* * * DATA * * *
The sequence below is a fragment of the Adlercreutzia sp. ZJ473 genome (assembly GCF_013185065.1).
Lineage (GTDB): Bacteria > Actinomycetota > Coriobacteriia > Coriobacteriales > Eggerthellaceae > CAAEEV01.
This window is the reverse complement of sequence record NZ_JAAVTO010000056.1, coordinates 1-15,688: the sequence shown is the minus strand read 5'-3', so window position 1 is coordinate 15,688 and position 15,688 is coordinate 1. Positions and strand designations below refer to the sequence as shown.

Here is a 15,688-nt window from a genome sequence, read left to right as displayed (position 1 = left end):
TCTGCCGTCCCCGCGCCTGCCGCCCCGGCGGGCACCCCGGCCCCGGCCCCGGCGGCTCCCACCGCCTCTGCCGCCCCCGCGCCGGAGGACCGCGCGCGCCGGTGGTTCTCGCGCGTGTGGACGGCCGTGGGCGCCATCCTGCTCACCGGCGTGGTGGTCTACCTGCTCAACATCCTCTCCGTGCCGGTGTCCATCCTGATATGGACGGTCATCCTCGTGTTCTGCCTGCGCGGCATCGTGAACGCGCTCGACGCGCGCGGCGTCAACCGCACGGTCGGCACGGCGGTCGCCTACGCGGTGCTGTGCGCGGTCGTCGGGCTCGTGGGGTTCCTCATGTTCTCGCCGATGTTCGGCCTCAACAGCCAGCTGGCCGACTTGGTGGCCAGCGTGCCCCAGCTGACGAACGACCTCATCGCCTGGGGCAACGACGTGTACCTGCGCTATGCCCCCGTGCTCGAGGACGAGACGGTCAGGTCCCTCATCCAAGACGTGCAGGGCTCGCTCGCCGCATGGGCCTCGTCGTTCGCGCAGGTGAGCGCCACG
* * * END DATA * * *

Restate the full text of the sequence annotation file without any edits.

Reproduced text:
The sequence below is a fragment of the Adlercreutzia sp. ZJ473 genome (assembly GCF_013185065.1).
Lineage (GTDB): Bacteria > Actinomycetota > Coriobacteriia > Coriobacteriales > Eggerthellaceae > CAAEEV01.
This window is the reverse complement of sequence record NZ_JAAVTO010000056.1, coordinates 1-15,688: the sequence shown is the minus strand read 5'-3', so window position 1 is coordinate 15,688 and position 15,688 is coordinate 1. Positions and strand designations below refer to the sequence as shown.

Here is a 15,688-nt window from a genome sequence, read left to right as displayed (position 1 = left end):
TCTGCCGTCCCCGCGCCTGCCGCCCCGGCGGGCACCCCGGCCCCGGCCCCGGCGGCTCCCACCGCCTCTGCCGCCCCCGCGCCGGAGGACCGCGCGCGCCGGTGGTTCTCGCGCGTGTGGACGGCCGTGGGCGCCATCCTGCTCACCGGCGTGGTGGTCTACCTGCTCAACATCCTCTCCGTGCCGGTGTCCATCCTGATATGGACGGTCATCCTCGTGTTCTGCCTGCGCGGCATCGTGAACGCGCTCGACGCGCGCGGCGTCAACCGCACGGTCGGCACGGCGGTCGCCTACGCGGTGCTGTGCGCGGTCGTCGGGCTCGTGGGGTTCCTCATGTTCTCGCCGATGTTCGGCCTCAACAGCCAGCTGGCCGACTTGGTGGCCAGCGTGCCCCAGCTGACGAACGACCTCATCGCCTGGGGCAACGACGTGTACCTGCGCTATGCCCCCGTGCTCGAGGACGAGACGGTCAGGTCCCTCATCCAAGACGTGCAGGGCTCGCTCGCCGCATGGGCCTCGTCGTTCGCGCAGGTGAGCGCCACG